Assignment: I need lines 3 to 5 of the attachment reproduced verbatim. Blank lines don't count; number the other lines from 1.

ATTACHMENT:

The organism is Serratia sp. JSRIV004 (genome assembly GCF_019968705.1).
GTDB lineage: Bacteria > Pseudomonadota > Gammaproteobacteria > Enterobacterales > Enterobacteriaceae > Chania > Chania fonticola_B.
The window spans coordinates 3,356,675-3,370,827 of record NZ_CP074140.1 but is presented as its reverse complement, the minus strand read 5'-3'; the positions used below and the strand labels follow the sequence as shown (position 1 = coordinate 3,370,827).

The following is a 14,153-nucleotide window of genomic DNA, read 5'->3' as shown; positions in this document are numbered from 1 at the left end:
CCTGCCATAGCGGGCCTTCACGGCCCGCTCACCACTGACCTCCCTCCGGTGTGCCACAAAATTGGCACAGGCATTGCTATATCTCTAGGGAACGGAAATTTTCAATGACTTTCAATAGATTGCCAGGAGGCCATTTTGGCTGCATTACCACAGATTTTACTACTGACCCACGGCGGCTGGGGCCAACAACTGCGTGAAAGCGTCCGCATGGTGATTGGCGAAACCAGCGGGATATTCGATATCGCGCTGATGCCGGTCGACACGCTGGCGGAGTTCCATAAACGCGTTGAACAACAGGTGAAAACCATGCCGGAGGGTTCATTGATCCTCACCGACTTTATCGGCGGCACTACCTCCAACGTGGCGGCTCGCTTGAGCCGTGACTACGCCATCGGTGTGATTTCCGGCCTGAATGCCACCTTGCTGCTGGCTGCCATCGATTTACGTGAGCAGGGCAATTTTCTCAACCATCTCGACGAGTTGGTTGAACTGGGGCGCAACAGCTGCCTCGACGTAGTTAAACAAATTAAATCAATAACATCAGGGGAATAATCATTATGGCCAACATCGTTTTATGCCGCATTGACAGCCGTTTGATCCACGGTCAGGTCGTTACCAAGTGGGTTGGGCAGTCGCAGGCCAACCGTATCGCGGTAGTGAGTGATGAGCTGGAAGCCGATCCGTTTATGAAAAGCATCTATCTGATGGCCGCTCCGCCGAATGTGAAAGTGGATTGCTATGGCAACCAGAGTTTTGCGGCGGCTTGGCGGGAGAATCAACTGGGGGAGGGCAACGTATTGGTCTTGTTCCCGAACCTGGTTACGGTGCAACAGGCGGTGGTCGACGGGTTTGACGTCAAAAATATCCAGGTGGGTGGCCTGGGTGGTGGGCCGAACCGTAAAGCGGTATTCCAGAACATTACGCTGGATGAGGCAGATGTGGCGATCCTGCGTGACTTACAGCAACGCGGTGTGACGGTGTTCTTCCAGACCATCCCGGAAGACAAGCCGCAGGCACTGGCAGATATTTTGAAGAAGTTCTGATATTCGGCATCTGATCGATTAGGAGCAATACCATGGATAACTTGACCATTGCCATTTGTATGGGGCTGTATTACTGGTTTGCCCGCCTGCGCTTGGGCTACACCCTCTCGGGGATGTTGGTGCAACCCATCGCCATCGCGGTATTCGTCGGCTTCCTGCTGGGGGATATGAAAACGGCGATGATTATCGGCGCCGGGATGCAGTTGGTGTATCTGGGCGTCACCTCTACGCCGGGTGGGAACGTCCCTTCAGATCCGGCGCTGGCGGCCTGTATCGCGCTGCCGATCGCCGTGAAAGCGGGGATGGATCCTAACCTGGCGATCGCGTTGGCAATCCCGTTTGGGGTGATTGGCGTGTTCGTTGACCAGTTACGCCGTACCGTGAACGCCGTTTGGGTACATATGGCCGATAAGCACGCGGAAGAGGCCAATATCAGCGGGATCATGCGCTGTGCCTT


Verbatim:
The window spans coordinates 3,356,675-3,370,827 of record NZ_CP074140.1 but is presented as its reverse complement, the minus strand read 5'-3'; the positions used below and the strand labels follow the sequence as shown (position 1 = coordinate 3,370,827).

The following is a 14,153-nucleotide window of genomic DNA, read 5'->3' as shown; positions in this document are numbered from 1 at the left end:
CCTGCCATAGCGGGCCTTCACGGCCCGCTCACCACTGACCTCCCTCCGGTGTGCCACAAAATTGGCACAGGCATTGCTATATCTCTAGGGAACGGAAATTTTCAATGACTTTCAATAGATTGCCAGGAGGCCATTTTGGCTGCATTACCACAGATTTTACTACTGACCCACGGCGGCTGGGGCCAACAACTGCGTGAAAGCGTCCGCATGGTGATTGGCGAAACCAGCGGGATATTCGATATCGCGCTGATGCCGGTCGACACGCTGGCGGAGTTCCATAAACGCGTTGAACAACAGGTGAAAACCATGCCGGAGGGTTCATTGATCCTCACCGACTTTATCGGCGGCACTACCTCCAACGTGGCGGCTCGCTTGAGCCGTGACTACGCCATCGGTGTGATTTCCGGCCTGAATGCCACCTTGCTGCTGGCTGCCATCGATTTACGTGAGCAGGGCAATTTTCTCAACCATCTCGACGAGTTGGTTGAACTGGGGCGCAACAGCTGCCTCGACGTAGTTAAACAAATTAAATCAATAACATCAGGGGAATAATCATTATGGCCAACATCGTTTTATGCCGCATTGACAGCCGTTTGATCCACGGTCAGGTCGTTACCAAGTGGGTTGGGCAGTCGCAGGCCAACCGTATCGCGGTAGTGAGTGATGAGCTGGAAGCCGATCCGTTTATGAAAAGCATCTATCTGATGGCCGCTCCGCCGAATGTGAAAGTGGATTGCTATGGCAACCAGAGTTTTGCGGCGGCTTGGCGGGAGAATCAACTGGGGGAGGGCAACGTATTGGTCTTGTTCCCGAACCTGGTTACGGTGCAACAGGCGGTGGTCGACGGGTTTGACGTCAAAAATATCCAGGTGGGTGGCCTGGGTGGTGGGCCGAACCGTAAAGCGGTATTCCAGAACATTACGCTGGATGAGGCAGATGTGGCGATCCTGCGTGACTTACAGCAACGCGGTGTGACGGTGTTCTTCCAGACCATCCCGGAAGACAAGCCGCAGGCACTGGCAGATATTTTGAAGAAGTTCTGATATTCGGCATCTGATCGATTAGGAGCAATACCATGGATAACTTGACCATTGCCATTTGTATGGGGCTGTATTACTGGTTTGCCCGCCTGCGCTTGGGCTACACCCTCTCGGGGATGTTGGTGCAACCCATCGCCATCGCGGTATTCGTCGGCTTCCTGCTGGGGGATATGAAAACGGCGATGATTATCGGCGCCGGGATGCAGTTGGTGTATCTGGGCGTCACCTCTACGCCGGGTGGGAACGTCCCTTCAGATCCGGCGCTGGCGGCCTGTATCGCGCTGCCGATCGCCGTGAAAGCGGGGATGGATCCTAACCTGGCGATCGCGTTGGCAATCCCGTTTGGGGTGATTGGCGTGTTCGTTGACCAGTTACGCCGTACCGTGAACGCCGTTTGGGTACATATGGCCGATAAGCACGCGGAAGAGGCCAATATCAGCGGGATCATGCGCTGTGCCTT